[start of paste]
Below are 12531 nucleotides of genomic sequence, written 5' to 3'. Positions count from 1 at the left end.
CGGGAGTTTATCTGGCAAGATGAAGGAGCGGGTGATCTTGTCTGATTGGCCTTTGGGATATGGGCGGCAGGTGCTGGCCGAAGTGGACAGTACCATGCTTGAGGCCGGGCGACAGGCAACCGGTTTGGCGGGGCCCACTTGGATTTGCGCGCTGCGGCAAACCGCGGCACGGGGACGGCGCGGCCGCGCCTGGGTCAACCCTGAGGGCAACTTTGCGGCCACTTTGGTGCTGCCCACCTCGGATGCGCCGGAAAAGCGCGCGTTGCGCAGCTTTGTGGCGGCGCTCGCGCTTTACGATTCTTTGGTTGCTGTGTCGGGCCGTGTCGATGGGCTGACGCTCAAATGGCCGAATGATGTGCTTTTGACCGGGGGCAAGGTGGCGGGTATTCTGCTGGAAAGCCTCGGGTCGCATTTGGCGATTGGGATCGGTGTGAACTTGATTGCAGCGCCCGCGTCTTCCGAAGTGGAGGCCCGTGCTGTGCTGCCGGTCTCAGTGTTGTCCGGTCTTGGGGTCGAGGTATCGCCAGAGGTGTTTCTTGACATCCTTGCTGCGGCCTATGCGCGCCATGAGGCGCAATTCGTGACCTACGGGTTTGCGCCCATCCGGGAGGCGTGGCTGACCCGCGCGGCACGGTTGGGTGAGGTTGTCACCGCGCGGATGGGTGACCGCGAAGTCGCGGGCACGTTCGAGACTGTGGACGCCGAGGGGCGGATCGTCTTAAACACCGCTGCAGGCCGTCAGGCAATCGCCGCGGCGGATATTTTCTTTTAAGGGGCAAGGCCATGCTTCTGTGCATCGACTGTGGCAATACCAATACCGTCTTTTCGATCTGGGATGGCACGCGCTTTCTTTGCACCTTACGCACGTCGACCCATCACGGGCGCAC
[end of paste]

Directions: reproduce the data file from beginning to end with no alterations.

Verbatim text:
Below are 12531 nucleotides of genomic sequence, written 5' to 3'. Positions count from 1 at the left end.
CGGGAGTTTATCTGGCAAGATGAAGGAGCGGGTGATCTTGTCTGATTGGCCTTTGGGATATGGGCGGCAGGTGCTGGCCGAAGTGGACAGTACCATGCTTGAGGCCGGGCGACAGGCAACCGGTTTGGCGGGGCCCACTTGGATTTGCGCGCTGCGGCAAACCGCGGCACGGGGACGGCGCGGCCGCGCCTGGGTCAACCCTGAGGGCAACTTTGCGGCCACTTTGGTGCTGCCCACCTCGGATGCGCCGGAAAAGCGCGCGTTGCGCAGCTTTGTGGCGGCGCTCGCGCTTTACGATTCTTTGGTTGCTGTGTCGGGCCGTGTCGATGGGCTGACGCTCAAATGGCCGAATGATGTGCTTTTGACCGGGGGCAAGGTGGCGGGTATTCTGCTGGAAAGCCTCGGGTCGCATTTGGCGATTGGGATCGGTGTGAACTTGATTGCAGCGCCCGCGTCTTCCGAAGTGGAGGCCCGTGCTGTGCTGCCGGTCTCAGTGTTGTCCGGTCTTGGGGTCGAGGTATCGCCAGAGGTGTTTCTTGACATCCTTGCTGCGGCCTATGCGCGCCATGAGGCGCAATTCGTGACCTACGGGTTTGCGCCCATCCGGGAGGCGTGGCTGACCCGCGCGGCACGGTTGGGTGAGGTTGTCACCGCGCGGATGGGTGACCGCGAAGTCGCGGGCACGTTCGAGACTGTGGACGCCGAGGGGCGGATCGTCTTAAACACCGCTGCAGGCCGTCAGGCAATCGCCGCGGCGGATATTTTCTTTTAAGGGGCAAGGCCATGCTTCTGTGCATCGACTGTGGCAATACCAATACCGTCTTTTCGATCTGGGATGGCACGCGCTTTCTTTGCACCTTACGCACGTCGACCCATCACGGGCGCAC